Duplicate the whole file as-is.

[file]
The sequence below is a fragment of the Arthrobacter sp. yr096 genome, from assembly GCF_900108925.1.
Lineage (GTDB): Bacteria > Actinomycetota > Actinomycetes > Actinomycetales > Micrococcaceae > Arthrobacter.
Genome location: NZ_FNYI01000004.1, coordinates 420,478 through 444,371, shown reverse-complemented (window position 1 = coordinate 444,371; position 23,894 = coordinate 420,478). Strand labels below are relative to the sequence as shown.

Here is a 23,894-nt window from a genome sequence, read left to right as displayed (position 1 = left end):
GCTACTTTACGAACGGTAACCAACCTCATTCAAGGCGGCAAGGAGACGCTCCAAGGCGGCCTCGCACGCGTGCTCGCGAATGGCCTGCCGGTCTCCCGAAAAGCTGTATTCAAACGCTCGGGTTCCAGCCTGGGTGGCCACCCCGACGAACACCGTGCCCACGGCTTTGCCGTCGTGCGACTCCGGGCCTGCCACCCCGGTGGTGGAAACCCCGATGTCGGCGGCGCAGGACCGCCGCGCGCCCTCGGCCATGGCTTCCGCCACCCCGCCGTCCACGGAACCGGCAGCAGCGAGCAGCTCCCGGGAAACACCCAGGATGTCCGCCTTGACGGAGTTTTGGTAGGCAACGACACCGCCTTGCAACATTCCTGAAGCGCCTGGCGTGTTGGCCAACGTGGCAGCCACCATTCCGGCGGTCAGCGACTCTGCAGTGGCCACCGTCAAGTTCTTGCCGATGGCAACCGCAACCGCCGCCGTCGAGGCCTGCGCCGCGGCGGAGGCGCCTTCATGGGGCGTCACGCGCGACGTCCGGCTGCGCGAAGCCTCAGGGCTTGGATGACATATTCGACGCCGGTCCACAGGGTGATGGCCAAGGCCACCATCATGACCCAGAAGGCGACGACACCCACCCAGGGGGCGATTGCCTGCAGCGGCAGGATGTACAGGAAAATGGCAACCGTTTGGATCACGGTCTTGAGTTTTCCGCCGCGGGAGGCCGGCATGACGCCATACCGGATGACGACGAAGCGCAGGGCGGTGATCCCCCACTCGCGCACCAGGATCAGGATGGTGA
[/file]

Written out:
The sequence below is a fragment of the Arthrobacter sp. yr096 genome, from assembly GCF_900108925.1.
Lineage (GTDB): Bacteria > Actinomycetota > Actinomycetes > Actinomycetales > Micrococcaceae > Arthrobacter.
Genome location: NZ_FNYI01000004.1, coordinates 420,478 through 444,371, shown reverse-complemented (window position 1 = coordinate 444,371; position 23,894 = coordinate 420,478). Strand labels below are relative to the sequence as shown.

Here is a 23,894-nt window from a genome sequence, read left to right as displayed (position 1 = left end):
GCTACTTTACGAACGGTAACCAACCTCATTCAAGGCGGCAAGGAGACGCTCCAAGGCGGCCTCGCACGCGTGCTCGCGAATGGCCTGCCGGTCTCCCGAAAAGCTGTATTCAAACGCTCGGGTTCCAGCCTGGGTGGCCACCCCGACGAACACCGTGCCCACGGCTTTGCCGTCGTGCGACTCCGGGCCTGCCACCCCGGTGGTGGAAACCCCGATGTCGGCGGCGCAGGACCGCCGCGCGCCCTCGGCCATGGCTTCCGCCACCCCGCCGTCCACGGAACCGGCAGCAGCGAGCAGCTCCCGGGAAACACCCAGGATGTCCGCCTTGACGGAGTTTTGGTAGGCAACGACACCGCCTTGCAACATTCCTGAAGCGCCTGGCGTGTTGGCCAACGTGGCAGCCACCATTCCGGCGGTCAGCGACTCTGCAGTGGCCACCGTCAAGTTCTTGCCGATGGCAACCGCAACCGCCGCCGTCGAGGCCTGCGCCGCGGCGGAGGCGCCTTCATGGGGCGTCACGCGCGACGTCCGGCTGCGCGAAGCCTCAGGGCTTGGATGACATATTCGACGCCGGTCCACAGGGTGATGGCCAAGGCCACCATCATGACCCAGAAGGCGACGACACCCACCCAGGGGGCGATTGCCTGCAGCGGCAGGATGTACAGGAAAATGGCAACCGTTTGGATCACGGTCTTGAGTTTTCCGCCGCGGGAGGCCGGCATGACGCCATACCGGATGACGACGAAGCGCAGGGCGGTGATCCCCCACTCGCGCACCAGGATCAGGATGGTGA